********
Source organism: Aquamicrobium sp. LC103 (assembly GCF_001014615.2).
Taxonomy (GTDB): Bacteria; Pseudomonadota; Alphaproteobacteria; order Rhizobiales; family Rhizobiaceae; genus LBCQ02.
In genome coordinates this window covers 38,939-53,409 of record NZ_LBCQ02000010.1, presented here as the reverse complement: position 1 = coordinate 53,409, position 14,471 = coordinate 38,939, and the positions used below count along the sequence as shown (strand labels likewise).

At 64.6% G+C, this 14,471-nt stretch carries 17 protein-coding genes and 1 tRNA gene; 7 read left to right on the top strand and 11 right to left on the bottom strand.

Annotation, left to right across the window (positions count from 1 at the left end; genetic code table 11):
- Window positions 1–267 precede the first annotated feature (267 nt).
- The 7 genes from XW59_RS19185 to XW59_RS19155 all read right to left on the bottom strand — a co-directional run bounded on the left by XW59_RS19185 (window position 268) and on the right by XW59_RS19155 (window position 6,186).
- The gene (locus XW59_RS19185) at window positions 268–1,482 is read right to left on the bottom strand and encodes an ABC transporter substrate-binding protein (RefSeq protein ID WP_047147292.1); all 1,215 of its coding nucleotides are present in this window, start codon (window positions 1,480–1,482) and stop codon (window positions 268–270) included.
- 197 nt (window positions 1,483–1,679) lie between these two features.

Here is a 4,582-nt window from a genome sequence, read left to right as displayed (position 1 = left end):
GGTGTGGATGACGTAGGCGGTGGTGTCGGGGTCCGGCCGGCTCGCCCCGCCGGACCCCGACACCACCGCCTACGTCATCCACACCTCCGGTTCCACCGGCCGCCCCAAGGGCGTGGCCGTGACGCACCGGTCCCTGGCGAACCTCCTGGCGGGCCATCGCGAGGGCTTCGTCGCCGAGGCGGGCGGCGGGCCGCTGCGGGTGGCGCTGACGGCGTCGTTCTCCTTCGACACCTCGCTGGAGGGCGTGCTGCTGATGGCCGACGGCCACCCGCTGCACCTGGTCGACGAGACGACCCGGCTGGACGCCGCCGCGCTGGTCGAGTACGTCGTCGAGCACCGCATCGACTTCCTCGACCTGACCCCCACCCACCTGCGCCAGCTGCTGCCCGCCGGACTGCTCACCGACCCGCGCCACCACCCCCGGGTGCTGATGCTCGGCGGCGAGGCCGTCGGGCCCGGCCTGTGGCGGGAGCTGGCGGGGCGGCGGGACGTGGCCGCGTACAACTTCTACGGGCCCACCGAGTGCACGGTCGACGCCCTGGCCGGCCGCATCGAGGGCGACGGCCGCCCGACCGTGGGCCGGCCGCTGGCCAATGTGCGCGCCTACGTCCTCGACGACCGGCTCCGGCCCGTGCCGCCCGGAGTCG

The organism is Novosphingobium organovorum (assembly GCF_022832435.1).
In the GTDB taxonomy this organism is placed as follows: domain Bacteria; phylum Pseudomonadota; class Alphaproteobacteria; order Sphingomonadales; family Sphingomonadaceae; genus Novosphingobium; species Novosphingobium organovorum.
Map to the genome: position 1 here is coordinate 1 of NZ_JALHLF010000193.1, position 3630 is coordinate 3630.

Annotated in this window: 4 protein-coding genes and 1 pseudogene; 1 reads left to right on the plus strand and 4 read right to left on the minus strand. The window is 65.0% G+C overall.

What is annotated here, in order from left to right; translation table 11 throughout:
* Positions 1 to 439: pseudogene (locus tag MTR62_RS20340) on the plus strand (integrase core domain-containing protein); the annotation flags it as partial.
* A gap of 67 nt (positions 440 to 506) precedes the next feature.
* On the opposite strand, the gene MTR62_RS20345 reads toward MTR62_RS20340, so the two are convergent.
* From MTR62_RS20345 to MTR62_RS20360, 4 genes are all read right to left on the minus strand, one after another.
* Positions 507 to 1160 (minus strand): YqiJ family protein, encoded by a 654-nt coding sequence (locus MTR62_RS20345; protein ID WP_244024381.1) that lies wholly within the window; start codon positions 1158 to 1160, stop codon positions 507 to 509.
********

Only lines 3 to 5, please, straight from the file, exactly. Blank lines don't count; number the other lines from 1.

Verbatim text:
In genome coordinates this window covers 38,939-53,409 of record NZ_LBCQ02000010.1, presented here as the reverse complement: position 1 = coordinate 53,409, position 14,471 = coordinate 38,939, and the positions used below count along the sequence as shown (strand labels likewise).

At 64.6% G+C, this 14,471-nt stretch carries 17 protein-coding genes and 1 tRNA gene; 7 read left to right on the top strand and 11 right to left on the bottom strand.

Annotation, left to right across the window (positions count from 1 at the left end; genetic code table 11):